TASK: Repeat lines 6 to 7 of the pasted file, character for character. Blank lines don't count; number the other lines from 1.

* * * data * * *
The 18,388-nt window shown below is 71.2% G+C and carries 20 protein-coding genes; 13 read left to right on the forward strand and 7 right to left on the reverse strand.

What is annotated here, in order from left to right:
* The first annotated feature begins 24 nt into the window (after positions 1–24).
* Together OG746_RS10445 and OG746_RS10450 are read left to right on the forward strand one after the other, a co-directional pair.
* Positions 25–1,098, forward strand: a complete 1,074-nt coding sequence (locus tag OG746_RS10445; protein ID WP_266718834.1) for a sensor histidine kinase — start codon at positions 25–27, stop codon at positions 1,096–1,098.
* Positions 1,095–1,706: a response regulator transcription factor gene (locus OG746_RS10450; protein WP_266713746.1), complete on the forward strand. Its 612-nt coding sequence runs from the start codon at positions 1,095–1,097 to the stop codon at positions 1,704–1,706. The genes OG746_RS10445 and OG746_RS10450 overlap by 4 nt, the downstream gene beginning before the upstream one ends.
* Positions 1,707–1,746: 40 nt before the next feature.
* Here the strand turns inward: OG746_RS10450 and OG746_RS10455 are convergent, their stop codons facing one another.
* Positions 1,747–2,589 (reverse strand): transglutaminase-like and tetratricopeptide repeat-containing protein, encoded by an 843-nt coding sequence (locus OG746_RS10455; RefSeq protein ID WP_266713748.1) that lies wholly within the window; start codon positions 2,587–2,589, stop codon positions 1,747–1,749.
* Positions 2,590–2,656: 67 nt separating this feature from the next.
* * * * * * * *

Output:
* Positions 1,095–1,706: a response regulator transcription factor gene (locus OG746_RS10450; protein WP_266713746.1), complete on the forward strand. Its 612-nt coding sequence runs from the start codon at positions 1,095–1,097 to the stop codon at positions 1,704–1,706. The genes OG746_RS10445 and OG746_RS10450 overlap by 4 nt, the downstream gene beginning before the upstream one ends.
* Positions 1,707–1,746: 40 nt before the next feature.